California May Slap Cancer Warning on Coffee, But Should Java Lovers Panic?
THURSDAY, Feb. 1, 2018 (HealthDay News) -- A lawsuit working its way through California's courts could mean that the Golden State's coffee shops might have to post cancer warnings for the beloved beverage.
But cancer and toxicology experts say that's no reason to avoid your morning cup of Joe.
The lawsuit, first filed in the Los Angeles County Superior Court in 2010, was brought against a number of companies by a nonprofit group called the Council for Education and Research on Toxics (CERT), CNN reported Wednesday.
The suit alleges that chains such as Starbucks and 7-Eleven "failed to provide clear and reasonable warning" to patrons that coffee contains levels of a suspected carcinogen known as acrylamide.
Acrylamide is a chemical that's often linked to cooked foods, such as French fries, baked goods and breakfast cereals. But the science on its cancer-causing potential has been mixed.
According to CNN, in 2002 the International Agency for Research on Cancer classed acrylamide as a group 2A carcinogen for humans, based on animal research. But a 2014 review published in the Journal of Nutrition and Cancer said that human trials have so far found "no statistically significant association between dietary acrylamide intake and various cancers."
Still, CERT believes the evidence is sufficient to warrant signs being posted in California coffee shops warning customers of the potential danger.
But what are those dangers, if any?
The U.S. Food and Drug Administration says it is "still in the information-gathering stage" when it comes to acrylamide. And two experts on food and cancer risk said there's certainly no need for coffee lovers to panic.
"Acrylamide is one of the most commonly found contaminants in food," explained Dr. Ken Spaeth, chief of environmental medicine at Northwell Health in Manhasset, N.Y. "It is created when carbohydrates -- starchy foods -- are baked, fried, roasted or toasted. Relatively high concentrations of acrylamide can be found in everyday items such as coffee, bread and French fries."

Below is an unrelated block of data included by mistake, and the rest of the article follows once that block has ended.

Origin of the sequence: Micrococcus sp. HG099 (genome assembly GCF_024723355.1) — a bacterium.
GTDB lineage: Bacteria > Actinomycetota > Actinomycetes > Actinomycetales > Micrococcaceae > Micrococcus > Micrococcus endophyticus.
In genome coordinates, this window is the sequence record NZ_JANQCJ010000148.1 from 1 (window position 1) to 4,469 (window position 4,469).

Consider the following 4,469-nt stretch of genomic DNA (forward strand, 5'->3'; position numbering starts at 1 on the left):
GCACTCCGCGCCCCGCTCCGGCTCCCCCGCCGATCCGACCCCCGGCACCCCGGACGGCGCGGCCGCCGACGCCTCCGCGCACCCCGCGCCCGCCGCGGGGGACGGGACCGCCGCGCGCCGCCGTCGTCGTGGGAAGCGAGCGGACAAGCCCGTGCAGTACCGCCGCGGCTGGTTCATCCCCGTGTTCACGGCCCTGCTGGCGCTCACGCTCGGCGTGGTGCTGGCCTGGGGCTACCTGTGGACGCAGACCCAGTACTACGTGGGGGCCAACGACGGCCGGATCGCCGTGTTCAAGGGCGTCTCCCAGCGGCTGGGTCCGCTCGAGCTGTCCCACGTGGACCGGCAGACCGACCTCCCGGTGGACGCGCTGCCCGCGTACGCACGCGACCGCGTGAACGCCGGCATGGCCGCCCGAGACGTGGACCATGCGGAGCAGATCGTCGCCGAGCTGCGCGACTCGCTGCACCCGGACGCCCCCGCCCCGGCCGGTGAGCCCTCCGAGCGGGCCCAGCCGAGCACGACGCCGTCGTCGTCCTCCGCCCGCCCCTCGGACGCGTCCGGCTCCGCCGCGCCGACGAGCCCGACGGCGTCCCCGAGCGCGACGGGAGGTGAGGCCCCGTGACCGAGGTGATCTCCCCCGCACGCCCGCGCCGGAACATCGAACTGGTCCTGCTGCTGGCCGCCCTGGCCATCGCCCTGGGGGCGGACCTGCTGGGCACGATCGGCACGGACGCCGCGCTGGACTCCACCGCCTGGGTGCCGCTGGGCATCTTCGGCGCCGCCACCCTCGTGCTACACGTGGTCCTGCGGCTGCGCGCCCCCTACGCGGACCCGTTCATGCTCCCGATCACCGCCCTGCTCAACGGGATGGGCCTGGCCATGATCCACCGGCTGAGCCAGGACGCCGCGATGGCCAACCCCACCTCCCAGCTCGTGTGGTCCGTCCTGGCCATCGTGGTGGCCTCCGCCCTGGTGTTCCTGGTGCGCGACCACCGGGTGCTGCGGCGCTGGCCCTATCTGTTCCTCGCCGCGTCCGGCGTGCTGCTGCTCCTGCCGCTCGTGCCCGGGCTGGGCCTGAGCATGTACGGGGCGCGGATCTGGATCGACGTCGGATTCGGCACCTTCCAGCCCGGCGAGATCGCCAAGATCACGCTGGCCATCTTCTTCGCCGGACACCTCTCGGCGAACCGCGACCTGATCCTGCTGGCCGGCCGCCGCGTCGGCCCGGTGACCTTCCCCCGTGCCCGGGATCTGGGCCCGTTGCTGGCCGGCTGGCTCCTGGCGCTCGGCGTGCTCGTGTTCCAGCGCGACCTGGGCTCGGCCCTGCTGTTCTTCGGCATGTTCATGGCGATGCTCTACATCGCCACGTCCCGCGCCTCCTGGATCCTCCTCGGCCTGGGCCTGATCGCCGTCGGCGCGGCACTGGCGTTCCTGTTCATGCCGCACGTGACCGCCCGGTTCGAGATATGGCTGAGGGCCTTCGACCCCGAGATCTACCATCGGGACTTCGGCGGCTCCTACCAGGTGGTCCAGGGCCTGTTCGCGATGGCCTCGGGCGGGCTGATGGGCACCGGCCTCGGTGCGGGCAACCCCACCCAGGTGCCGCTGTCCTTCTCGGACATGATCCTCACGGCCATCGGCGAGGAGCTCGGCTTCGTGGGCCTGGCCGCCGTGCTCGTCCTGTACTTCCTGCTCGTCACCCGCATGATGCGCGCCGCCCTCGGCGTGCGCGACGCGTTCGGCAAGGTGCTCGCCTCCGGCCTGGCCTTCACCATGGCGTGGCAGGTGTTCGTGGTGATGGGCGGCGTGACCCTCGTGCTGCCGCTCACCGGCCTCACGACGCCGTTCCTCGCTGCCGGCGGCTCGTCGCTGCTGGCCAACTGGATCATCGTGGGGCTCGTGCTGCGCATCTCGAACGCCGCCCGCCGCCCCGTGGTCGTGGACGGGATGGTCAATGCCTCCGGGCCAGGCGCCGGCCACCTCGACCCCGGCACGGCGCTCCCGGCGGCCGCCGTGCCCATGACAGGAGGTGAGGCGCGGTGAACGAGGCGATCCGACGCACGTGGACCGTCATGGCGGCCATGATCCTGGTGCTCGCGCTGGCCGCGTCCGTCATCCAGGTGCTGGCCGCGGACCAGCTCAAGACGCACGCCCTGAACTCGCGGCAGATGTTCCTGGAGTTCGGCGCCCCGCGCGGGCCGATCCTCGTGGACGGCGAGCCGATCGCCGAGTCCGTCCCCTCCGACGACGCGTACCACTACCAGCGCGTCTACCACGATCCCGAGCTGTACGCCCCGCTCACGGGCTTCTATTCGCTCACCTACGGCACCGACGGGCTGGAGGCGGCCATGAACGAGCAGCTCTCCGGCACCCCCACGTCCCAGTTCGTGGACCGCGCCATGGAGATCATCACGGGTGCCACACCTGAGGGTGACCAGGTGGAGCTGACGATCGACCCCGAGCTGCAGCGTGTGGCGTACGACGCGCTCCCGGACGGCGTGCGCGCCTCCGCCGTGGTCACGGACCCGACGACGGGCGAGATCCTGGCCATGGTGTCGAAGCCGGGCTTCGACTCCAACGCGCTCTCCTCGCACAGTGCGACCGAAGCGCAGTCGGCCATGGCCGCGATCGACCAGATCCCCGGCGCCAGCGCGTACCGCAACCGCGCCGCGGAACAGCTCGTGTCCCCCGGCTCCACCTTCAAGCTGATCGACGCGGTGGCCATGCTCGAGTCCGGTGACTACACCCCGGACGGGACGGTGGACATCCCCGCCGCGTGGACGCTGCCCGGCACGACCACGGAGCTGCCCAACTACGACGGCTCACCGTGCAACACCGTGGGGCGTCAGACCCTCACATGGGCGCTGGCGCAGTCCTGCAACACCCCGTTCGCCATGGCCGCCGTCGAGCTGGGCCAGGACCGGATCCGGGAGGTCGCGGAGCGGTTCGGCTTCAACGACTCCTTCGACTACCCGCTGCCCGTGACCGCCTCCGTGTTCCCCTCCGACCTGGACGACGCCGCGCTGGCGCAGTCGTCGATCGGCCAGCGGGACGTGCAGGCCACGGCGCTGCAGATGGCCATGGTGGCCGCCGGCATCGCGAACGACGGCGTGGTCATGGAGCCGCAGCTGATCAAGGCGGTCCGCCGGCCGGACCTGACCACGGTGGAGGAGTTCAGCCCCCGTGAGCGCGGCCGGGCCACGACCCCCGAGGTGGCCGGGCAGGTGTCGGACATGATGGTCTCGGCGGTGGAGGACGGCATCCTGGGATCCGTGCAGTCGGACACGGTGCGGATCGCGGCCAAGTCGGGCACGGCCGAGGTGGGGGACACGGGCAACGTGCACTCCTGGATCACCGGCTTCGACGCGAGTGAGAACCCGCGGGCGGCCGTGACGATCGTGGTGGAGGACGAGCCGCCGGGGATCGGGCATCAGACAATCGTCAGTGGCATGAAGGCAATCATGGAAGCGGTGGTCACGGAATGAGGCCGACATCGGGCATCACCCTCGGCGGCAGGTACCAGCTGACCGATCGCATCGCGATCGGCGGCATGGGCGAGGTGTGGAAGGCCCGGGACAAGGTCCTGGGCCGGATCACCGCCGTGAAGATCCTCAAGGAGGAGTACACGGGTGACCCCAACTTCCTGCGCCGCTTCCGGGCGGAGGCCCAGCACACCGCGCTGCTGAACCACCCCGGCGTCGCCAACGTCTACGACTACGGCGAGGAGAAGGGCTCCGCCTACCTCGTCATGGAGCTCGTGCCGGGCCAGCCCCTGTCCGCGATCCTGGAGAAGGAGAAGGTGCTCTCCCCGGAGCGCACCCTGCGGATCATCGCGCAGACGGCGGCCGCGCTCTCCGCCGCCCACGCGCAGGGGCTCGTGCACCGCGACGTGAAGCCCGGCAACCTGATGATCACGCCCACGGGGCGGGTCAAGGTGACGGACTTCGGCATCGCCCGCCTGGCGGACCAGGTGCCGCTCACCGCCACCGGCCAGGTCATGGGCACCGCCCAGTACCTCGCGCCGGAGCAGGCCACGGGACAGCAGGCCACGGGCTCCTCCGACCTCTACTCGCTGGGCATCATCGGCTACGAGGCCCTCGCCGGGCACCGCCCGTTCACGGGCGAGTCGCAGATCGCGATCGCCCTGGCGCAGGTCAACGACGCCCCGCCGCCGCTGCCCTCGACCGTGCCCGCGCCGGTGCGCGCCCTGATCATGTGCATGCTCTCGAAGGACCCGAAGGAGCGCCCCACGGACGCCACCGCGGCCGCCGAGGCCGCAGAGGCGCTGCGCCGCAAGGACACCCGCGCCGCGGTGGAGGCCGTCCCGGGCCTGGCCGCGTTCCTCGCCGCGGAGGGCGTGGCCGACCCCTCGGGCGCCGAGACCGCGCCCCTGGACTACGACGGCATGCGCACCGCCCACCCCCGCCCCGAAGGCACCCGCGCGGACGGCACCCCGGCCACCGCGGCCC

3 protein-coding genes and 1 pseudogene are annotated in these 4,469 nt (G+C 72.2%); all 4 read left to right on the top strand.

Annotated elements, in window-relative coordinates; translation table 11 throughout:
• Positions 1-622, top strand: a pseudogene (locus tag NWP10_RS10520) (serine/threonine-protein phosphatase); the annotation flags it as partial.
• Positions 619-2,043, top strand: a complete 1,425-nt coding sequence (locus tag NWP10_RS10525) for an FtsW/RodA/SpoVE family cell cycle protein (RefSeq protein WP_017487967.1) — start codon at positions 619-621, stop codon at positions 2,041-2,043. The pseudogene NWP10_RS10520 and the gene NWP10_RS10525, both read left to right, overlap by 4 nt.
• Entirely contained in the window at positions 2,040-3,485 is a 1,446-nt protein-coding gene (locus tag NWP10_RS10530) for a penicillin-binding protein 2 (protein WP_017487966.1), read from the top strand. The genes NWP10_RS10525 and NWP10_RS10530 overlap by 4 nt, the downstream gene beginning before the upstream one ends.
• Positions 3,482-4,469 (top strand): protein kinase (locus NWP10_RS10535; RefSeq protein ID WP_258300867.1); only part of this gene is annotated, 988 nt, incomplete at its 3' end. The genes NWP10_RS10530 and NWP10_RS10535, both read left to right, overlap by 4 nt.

That said, "the full extent of any cancer risk from acrylamide is currently not clear," Spaeth added. And he noted that other studies have supported coffee's real benefits to health.
"The situation with coffee is muddied by the fact that there is evidence that regular coffee drinking may be protective against certain types of cancer, which is theorized to be a result of the high levels of antioxidants in coffee," Spaeth said.
The bottom line is that "more research needs to be done to better understand the risk and whether specific limits or regulatory standards are warranted regarding acrylamide," he added.
Dr. Stephanie Bernik, chief of surgical oncology at Lenox Hill Hospital in New York City, agreed.
She stressed that the only studies linking acrylamide to cancer were done "in lab rats and may not translate to the human population."
And she agreed with Spaeth that "there have been studies showing the beneficial effects of coffee, so even if [acrylamide] remains, the good effects of coffee may overshadow any negative effects."
Indeed, Raphael Metzger, the attorney representing CERT in the California lawsuit, said he loves coffee -- he and his group just want it to be manufactured in a potentially less toxic way.
"I'm addicted to coffee, I confess, and I would like to be able to have mine without acrylamide," Metzger told CNN.
"We have a huge cancer epidemic in this country, and about a third of cancers are linked to diet," he said. "To the extent that we can get carcinogens out of the food supply, logically, we can reduce the cancer burden in this country. That's what this is all about."
In the meantime, 13 of the defendants in the lawsuit have settled and agreed to post the coffee warnings in their outlets, the latest to do so being 7-Eleven. Final mediation on the case is set for Feb. 8, Metzger said, and a judge is scheduled to reach a final decision on the lawsuit sometime in 2018, according to CNN.
Find out more about acrylamide at the U.S. National Cancer Institute.
SOURCES: Ken Spaeth, M.D., chief, occupational and environmental medicine, Northwell Health, Manhasset, N.Y.; Stephanie Bernik, M.D., chief, surgical oncology, Lenox Hill Hospital, New York City; CNN